DENTON, Texas (UNT) – When University of North Texas senior Melissa Hatheway experienced pain while playing clarinet following a performance-related injury, the then-freshman was encouraged by her parents and College of Music professor Kris Chesky to research health issues of band musicians.
Following nearly four years of research, Hatheway was presented the Alice G. Brandfonbrener Young Investigator Award at the July 20-23 Performing Arts Medicine Association annual symposium. The Cedar Park student is only the second undergraduate to win the award – and the first from the United States. This is also the first time that a non-medical student has won the Young Investigator Award.
The symposium, which draws arts medicine professionals from across the world, addressed medical problems of performing artists this year. Hatheway received funding from the Honors College, of which she is a member, to attend the event with five other College of Music students and alumni, and Chesky. The five other students and alumni who made presentations were:
- Amy Laursen, of Powell, Wyo. – presented a poster and lecture on “Addressing the National Association of Schools of Music Health and Safety Standard through Curricular Changes in a Brass Methods Course.”
- Jason Powell, of Lufkin, Texas – presented a lecture on “Reducing Noise-Induced Hearing Loss Risk in Collegiate Ensemble Based Instructional Activities through a Human-Computer Interactive System.”
- Kristen Thompson, of Boston, Mass. – presented a poster on “The Inner Instrument: What is the Role of the Vocal Mechanism in Playing a Wind Instrument?”
- Eric Wallace, of Los Angeles, Calif., and Derek Klinge, of Colorado Springs, Colo. – presented a workshop and poster on “Pain and Music Related Musculoskeletal Problems: Results from the UNT Trombone Health Survey”
“Our students garnered respect with the research they presented at the conference,” said Chesky. “Melissa presented a superb keynote session prior to her award presentation for her comprehensive research on marching band injuries – the first of its kind.”
For Hatheway, the path to her research started when she felt pain in her hand. Though it was difficult, Hatheway played through the pain. The pain continued to spread, climbing up to her elbows.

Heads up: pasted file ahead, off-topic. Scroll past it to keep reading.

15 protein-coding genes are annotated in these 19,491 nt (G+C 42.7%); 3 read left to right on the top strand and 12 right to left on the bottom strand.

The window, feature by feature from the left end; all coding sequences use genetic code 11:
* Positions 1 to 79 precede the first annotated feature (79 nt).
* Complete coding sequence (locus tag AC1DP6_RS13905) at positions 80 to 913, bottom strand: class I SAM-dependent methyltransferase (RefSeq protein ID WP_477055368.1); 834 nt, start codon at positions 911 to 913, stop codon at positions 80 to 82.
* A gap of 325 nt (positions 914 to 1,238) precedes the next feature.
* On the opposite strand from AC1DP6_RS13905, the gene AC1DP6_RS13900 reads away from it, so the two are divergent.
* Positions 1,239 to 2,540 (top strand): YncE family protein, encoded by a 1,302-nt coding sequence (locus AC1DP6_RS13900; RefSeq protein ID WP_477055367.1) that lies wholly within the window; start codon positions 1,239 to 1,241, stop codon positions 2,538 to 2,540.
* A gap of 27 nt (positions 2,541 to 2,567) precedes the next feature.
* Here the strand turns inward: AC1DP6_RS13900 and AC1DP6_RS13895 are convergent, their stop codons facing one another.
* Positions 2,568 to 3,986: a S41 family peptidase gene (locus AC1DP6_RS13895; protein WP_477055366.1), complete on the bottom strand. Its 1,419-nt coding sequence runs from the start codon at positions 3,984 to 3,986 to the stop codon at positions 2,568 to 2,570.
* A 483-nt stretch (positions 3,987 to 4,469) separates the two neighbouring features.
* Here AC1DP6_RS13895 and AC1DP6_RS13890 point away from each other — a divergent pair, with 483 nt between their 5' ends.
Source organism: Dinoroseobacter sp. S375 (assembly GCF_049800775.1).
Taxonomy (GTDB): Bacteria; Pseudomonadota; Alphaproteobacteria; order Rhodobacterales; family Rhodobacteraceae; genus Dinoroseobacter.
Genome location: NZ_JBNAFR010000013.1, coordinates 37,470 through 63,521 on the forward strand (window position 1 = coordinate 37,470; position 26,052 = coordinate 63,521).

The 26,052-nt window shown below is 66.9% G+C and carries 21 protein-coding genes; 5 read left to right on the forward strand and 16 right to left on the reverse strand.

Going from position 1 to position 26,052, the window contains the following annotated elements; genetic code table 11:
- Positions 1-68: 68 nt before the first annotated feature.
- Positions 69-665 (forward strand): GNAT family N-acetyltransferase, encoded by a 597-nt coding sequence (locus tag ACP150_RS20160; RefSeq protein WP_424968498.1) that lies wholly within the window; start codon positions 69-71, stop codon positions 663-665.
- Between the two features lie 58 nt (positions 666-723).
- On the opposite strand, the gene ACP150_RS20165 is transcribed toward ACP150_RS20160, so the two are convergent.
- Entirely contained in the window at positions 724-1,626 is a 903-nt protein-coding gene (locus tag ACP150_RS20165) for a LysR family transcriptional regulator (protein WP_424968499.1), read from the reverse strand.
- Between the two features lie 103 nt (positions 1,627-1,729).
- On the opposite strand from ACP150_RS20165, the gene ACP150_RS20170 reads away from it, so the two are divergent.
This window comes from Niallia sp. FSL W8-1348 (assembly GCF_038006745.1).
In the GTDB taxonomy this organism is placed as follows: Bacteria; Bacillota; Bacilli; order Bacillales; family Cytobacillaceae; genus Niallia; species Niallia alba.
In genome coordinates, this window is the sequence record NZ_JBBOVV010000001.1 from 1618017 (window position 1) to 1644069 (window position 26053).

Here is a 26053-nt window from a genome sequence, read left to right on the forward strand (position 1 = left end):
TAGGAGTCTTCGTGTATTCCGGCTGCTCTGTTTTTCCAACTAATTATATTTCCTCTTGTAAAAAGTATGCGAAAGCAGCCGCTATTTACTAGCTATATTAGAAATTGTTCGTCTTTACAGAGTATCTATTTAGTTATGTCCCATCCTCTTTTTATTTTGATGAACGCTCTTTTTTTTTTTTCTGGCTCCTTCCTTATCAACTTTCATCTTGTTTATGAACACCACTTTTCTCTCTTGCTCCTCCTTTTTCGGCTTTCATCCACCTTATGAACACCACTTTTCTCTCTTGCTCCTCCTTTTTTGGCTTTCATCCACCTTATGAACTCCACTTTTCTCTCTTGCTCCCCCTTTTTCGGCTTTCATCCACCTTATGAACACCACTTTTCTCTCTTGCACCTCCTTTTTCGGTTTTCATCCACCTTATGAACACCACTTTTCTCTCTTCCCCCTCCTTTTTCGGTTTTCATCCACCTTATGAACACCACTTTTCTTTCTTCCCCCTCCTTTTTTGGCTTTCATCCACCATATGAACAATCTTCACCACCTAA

“My hands felt useless. I turned 18 and I felt like my body was falling apart,” Hatheway said.
Yet, she was still able to audition and gain entry into UNT’s prestigious College of Music. It was here that she started to think about how other musicians often play through pain. There seemed to be a lack of preventative injury knowledge for those who played in marching band throughout high school and experienced health issues as they transitioned to college, Hatheway thought.
Her own process of obtaining a proper diagnosis and finding the right therapy took nearly four years – but she is now playing the clarinet again.
To help figure out what was going on with other band members, she developed a 70-question epidemiological study for members of the University of North Texas Green Brigade Marching Band. The questionnaire asked the performers about their perceived impact of marching band, musculoskeletal health, hearing health, stress and pain experienced. She divided their responses between music majors and non-music majors since music students put in more hours of daily practice. She then further segmented the responses by specific instruments, including the color guard, percussion, woodwinds and brass. Those answering the questionnaire were also given a drawing of the body to map out where they felt pain and how intense it was.
Hatheway hypothesized, based on her knowledge of marching band techniques, that music majors participating in marching band would experience more pain and injuries than their non-music major peers. The results of the study backed up this theory, showing that music-major participants experienced more musculoskeletal pain during and after marching band rehearsal, while non-music majors reported the exact opposite.
Although Hatheway, who is entering her senior year, plans to work as a teacher after graduation, she hopes to continue her research at UNT and earn her master’s and doctoral degrees – and eventually change the way band is taught in order to prevent health issues.
“I’ve come up with a list of what I would recommend to prevent injury, but, as a researcher, I can’t say, ‘You should do this to avoid injuries,’ because the research isn’t complete yet,” Hatheway said. “That’s really what I’m interested in – the pedagogical techniques that a teacher can use to lower the risk of injury.”
The research of Hatheway and the other students is as important as it is timely, noted Chesky. The National Association of Schools of Music has established national standards to address health risks for musicians. By identifying and working on the injury risks to musicians, these students are helping UNT stay at the forefront of research and solutions, Chesky said.
“Our time at this conference helped me see and better understand the relevance of our research,” Chesky said. “Three medical research scientists from Taiwan told me that a paper we published a few years ago prompted and guided a recent national musician health campaign across their country. I heard similar stories from Australia and South African researchers. Our impact is clearly global.”